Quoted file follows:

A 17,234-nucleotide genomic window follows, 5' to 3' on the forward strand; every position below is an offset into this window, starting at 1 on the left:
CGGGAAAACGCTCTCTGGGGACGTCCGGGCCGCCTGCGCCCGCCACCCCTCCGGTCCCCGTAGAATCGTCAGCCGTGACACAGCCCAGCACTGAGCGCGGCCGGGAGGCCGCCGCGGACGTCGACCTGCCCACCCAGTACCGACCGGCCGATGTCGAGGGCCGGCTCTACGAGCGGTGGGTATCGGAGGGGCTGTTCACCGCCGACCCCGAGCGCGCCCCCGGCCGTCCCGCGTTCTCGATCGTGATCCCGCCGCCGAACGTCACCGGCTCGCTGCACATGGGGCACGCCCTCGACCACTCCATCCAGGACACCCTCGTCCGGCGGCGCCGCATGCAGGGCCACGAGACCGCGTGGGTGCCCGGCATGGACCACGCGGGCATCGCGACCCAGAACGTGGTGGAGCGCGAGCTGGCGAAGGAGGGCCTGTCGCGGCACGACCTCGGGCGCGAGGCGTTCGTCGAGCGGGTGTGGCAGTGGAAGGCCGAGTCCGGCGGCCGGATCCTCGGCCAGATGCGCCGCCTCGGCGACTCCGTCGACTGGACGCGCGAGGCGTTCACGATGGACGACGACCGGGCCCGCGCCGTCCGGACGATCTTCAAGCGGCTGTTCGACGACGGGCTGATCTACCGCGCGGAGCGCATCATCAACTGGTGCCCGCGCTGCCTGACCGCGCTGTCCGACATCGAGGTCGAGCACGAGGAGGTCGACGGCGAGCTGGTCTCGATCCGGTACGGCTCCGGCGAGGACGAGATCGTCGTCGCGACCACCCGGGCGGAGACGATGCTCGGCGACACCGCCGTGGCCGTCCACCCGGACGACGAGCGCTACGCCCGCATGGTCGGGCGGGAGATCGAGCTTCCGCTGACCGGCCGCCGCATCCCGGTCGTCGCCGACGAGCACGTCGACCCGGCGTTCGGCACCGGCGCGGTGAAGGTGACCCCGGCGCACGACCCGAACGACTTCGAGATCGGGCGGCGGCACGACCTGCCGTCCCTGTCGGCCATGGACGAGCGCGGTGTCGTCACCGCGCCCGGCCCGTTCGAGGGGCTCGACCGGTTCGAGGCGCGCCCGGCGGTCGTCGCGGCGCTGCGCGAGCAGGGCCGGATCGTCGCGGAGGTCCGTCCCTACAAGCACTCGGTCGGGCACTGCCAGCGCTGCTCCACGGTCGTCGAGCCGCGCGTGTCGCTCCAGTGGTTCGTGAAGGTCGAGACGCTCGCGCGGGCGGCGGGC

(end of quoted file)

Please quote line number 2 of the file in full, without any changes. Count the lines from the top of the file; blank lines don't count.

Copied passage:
CGGGAAAACGCTCTCTGGGGACGTCCGGGCCGCCTGCGCCCGCCACCCCTCCGGTCCCCGTAGAATCGTCAGCCGTGACACAGCCCAGCACTGAGCGCGGCCGGGAGGCCGCCGCGGACGTCGACCTGCCCACCCAGTACCGACCGGCCGATGTCGAGGGCCGGCTCTACGAGCGGTGGGTATCGGAGGGGCTGTTCACCGCCGACCCCGAGCGCGCCCCCGGCCGTCCCGCGTTCTCGATCGTGATCCCGCCGCCGAACGTCACCGGCTCGCTGCACATGGGGCACGCCCTCGACCACTCCATCCAGGACACCCTCGTCCGGCGGCGCCGCATGCAGGGCCACGAGACCGCGTGGGTGCCCGGCATGGACCACGCGGGCATCGCGACCCAGAACGTGGTGGAGCGCGAGCTGGCGAAGGAGGGCCTGTCGCGGCACGACCTCGGGCGCGAGGCGTTCGTCGAGCGGGTGTGGCAGTGGAAGGCCGAGTCCGGCGGCCGGATCCTCGGCCAGATGCGCCGCCTCGGCGACTCCGTCGACTGGACGCGCGAGGCGTTCACGATGGACGACGACCGGGCCCGCGCCGTCCGGACGATCTTCAAGCGGCTGTTCGACGACGGGCTGATCTACCGCGCGGAGCGCATCATCAACTGGTGCCCGCGCTGCCTGACCGCGCTGTCCGACATCGAGGTCGAGCACGAGGAGGTCGACGGCGAGCTGGTCTCGATCCGGTACGGCTCCGGCGAGGACGAGATCGTCGTCGCGACCACCCGGGCGGAGACGATGCTCGGCGACACCGCCGTGGCCGTCCACCCGGACGACGAGCGCTACGCCCGCATGGTCGGGCGGGAGATCGAGCTTCCGCTGACCGGCCGCCGCATCCCGGTCGTCGCCGACGAGCACGTCGACCCGGCGTTCGGCACCGGCGCGGTGAAGGTGACCCCGGCGCACGACCCGAACGACTTCGAGATCGGGCGGCGGCACGACCTGCCGTCCCTGTCGGCCATGGACGAGCGCGGTGTCGTCACCGCGCCCGGCCCGTTCGAGGGGCTCGACCGGTTCGAGGCGCGCCCGGCGGTCGTCGCGGCGCTGCGCGAGCAGGGCCGGATCGTCGCGGAGGTCCGTCCCTACAAGCACTCGGTCGGGCACTGCCAGCGCTGCTCCACGGTCGTCGAGCCGCGCGTGTCGCTCCAGTGGTTCGTGAAGGTCGAGACGCTCGCGCGGGCGGCGGGC